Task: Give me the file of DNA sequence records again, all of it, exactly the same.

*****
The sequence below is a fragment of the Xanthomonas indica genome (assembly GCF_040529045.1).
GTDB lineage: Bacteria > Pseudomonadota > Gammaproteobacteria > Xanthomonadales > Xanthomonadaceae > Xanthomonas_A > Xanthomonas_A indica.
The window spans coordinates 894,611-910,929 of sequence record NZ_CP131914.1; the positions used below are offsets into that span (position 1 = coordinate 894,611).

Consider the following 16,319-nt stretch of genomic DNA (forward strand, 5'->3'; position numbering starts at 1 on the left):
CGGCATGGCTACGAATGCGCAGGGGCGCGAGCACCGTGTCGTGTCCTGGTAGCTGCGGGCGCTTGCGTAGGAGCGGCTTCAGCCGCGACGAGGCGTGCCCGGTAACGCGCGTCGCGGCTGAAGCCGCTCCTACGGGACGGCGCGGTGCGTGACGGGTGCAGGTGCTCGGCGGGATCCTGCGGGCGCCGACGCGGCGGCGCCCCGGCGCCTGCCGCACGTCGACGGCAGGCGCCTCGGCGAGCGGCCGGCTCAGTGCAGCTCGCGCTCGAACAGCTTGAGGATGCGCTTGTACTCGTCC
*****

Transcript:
The sequence below is a fragment of the Xanthomonas indica genome (assembly GCF_040529045.1).
GTDB lineage: Bacteria > Pseudomonadota > Gammaproteobacteria > Xanthomonadales > Xanthomonadaceae > Xanthomonas_A > Xanthomonas_A indica.
The window spans coordinates 894,611-910,929 of sequence record NZ_CP131914.1; the positions used below are offsets into that span (position 1 = coordinate 894,611).

Consider the following 16,319-nt stretch of genomic DNA (forward strand, 5'->3'; position numbering starts at 1 on the left):
CGGCATGGCTACGAATGCGCAGGGGCGCGAGCACCGTGTCGTGTCCTGGTAGCTGCGGGCGCTTGCGTAGGAGCGGCTTCAGCCGCGACGAGGCGTGCCCGGTAACGCGCGTCGCGGCTGAAGCCGCTCCTACGGGACGGCGCGGTGCGTGACGGGTGCAGGTGCTCGGCGGGATCCTGCGGGCGCCGACGCGGCGGCGCCCCGGCGCCTGCCGCACGTCGACGGCAGGCGCCTCGGCGAGCGGCCGGCTCAGTGCAGCTCGCGCTCGAACAGCTTGAGGATGCGCTTGTACTCGTCC